I panic over the time commitment and the lack of sister soldiers but quickly agree with the t-ball ethos as the practices pile up and I see one kid after the next turn a small corner and have a great play or a stellar moment. Both coaching duties continue as I race to a fro with Saturdays nothing more than a pile of crazy. There are games, umpping, eating cracker crumbs in the bottom of my duffle bag and finally collapsing face first onto the sofa.
All the while I schedule a surgery that I must get taken care of before the seasons get even busier. Why not drive two hours on practice day to have outpatient ass surgery while thinking of nothing but fielding drills, player positions, batting order and fast breaks. Great idea. Yes, it is as unsexy as it gets but last time I checked we all have an ass that we can call our own and mine needed some introspection and a stay-cation.
Now the surgery is scheduled, bases covered, no pun intended and all seems fine and crazy but doable until the call, the fateful, itchy call we received two weeks ago today. As I sit in a meeting with Gabe over his latest masterpiece that must be finished within a week, Pet Rock’s school calls to tell me that Pet Rock and a handful of other kids have lice and I must pick him up immediately.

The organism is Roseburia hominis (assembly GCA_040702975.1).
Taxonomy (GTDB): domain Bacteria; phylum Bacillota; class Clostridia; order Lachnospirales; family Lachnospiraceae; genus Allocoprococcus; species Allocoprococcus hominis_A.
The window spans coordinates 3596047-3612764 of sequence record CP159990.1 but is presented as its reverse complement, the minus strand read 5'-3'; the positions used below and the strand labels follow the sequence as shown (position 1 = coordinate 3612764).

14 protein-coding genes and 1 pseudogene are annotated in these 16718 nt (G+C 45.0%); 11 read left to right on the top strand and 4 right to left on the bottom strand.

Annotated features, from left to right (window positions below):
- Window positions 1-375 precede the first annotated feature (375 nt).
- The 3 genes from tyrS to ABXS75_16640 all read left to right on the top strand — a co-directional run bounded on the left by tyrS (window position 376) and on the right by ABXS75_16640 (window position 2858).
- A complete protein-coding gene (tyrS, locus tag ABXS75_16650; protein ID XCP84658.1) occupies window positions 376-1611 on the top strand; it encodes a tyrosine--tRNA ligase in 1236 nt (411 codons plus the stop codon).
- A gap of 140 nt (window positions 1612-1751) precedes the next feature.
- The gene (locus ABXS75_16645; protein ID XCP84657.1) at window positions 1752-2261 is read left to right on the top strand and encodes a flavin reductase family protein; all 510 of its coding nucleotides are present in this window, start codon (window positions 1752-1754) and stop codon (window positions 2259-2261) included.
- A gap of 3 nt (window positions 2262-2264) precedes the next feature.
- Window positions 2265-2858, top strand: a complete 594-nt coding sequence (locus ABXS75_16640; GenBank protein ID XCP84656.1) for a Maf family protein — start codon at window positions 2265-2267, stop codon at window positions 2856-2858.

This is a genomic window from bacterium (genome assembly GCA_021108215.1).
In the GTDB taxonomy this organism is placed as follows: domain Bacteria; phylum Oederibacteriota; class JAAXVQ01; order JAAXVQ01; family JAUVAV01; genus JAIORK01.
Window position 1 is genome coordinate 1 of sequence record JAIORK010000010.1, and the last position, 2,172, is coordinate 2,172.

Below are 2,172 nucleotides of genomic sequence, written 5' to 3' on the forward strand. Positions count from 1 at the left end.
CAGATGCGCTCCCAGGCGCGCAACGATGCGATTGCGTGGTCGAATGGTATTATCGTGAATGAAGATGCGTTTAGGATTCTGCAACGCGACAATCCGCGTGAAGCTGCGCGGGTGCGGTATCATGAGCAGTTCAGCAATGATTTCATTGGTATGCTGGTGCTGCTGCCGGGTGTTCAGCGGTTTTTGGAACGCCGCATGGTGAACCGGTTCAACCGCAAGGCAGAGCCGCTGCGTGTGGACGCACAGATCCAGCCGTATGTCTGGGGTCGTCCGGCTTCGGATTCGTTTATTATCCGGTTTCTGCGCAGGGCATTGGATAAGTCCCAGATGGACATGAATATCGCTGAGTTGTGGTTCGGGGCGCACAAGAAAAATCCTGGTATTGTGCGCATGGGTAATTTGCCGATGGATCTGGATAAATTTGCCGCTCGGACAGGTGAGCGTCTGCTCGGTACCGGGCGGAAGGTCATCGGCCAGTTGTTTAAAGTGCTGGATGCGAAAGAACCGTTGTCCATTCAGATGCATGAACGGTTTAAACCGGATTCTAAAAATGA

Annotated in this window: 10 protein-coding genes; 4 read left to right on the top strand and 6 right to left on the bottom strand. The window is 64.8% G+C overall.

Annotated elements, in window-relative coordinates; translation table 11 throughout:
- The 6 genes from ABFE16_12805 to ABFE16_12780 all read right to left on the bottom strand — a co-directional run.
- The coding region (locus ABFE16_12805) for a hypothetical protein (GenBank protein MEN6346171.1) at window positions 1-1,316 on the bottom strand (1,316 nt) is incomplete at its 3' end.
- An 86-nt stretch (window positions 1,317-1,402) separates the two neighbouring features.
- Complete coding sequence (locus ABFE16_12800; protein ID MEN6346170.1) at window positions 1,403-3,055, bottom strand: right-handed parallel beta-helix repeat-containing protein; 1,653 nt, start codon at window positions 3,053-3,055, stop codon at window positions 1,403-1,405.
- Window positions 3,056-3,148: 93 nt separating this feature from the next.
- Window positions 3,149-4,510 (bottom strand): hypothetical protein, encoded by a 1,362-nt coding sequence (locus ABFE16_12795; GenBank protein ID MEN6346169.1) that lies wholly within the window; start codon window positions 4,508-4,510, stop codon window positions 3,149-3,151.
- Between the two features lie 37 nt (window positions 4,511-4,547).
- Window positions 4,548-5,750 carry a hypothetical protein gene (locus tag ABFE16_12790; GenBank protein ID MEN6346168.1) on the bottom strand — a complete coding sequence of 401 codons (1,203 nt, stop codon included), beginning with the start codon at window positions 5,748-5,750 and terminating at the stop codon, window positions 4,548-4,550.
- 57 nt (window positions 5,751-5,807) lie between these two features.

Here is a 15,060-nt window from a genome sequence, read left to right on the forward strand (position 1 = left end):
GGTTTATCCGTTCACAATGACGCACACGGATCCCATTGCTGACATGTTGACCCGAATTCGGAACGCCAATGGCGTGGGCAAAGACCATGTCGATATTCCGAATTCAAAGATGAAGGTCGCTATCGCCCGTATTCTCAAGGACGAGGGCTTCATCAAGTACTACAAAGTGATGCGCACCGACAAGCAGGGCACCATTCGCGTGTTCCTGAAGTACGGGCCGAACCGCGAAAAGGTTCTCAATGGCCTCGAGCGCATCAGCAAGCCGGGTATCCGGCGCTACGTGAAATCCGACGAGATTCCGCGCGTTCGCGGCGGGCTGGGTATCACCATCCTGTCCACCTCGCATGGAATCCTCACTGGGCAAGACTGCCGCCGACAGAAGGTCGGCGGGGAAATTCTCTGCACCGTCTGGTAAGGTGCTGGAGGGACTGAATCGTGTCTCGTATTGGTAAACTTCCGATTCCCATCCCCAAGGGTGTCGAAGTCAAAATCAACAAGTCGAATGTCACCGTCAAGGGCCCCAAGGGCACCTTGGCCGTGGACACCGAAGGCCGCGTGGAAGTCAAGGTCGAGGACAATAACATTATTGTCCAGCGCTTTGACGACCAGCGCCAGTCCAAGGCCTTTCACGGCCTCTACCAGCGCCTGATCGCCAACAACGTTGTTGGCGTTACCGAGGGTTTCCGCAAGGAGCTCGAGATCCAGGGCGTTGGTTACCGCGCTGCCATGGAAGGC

There are so many reasons why he CANNOT have lice. Nope, this will not happen today or this week or this month. No. It cannot be possible and it will not fit into our already overstuffed calendar. What about my surgery and what about baseball, what about basketball? What about school and who the fuck is going to do all that laundry and change my sheets every day and boil my favorite James Pearse shirt in bleach and hand sanitizer? Doesn’t the universe know that lice and life do not mix? What about the batting helmets and my vintage sofa and our new leather car interior and my Lululemon workout leggings? They will crumble in hot water but I wear them more than I wear a smile.
Fuck. Shit. Crap. Itch. Scratch.
Within an hour of pick-up we drive to a weird back-alley garage hair studio in Glendale and have an oddly chipper style-cripple comb bugs off all of us while my head throbs and I curse the day I ever met my hair. $250 later I feel more angry and exhausted knowing I am now facing a house filled with machine washables and tiny terrorists waiting to continue their Jihad onto my world of Ikea towels and cheap throw pillows.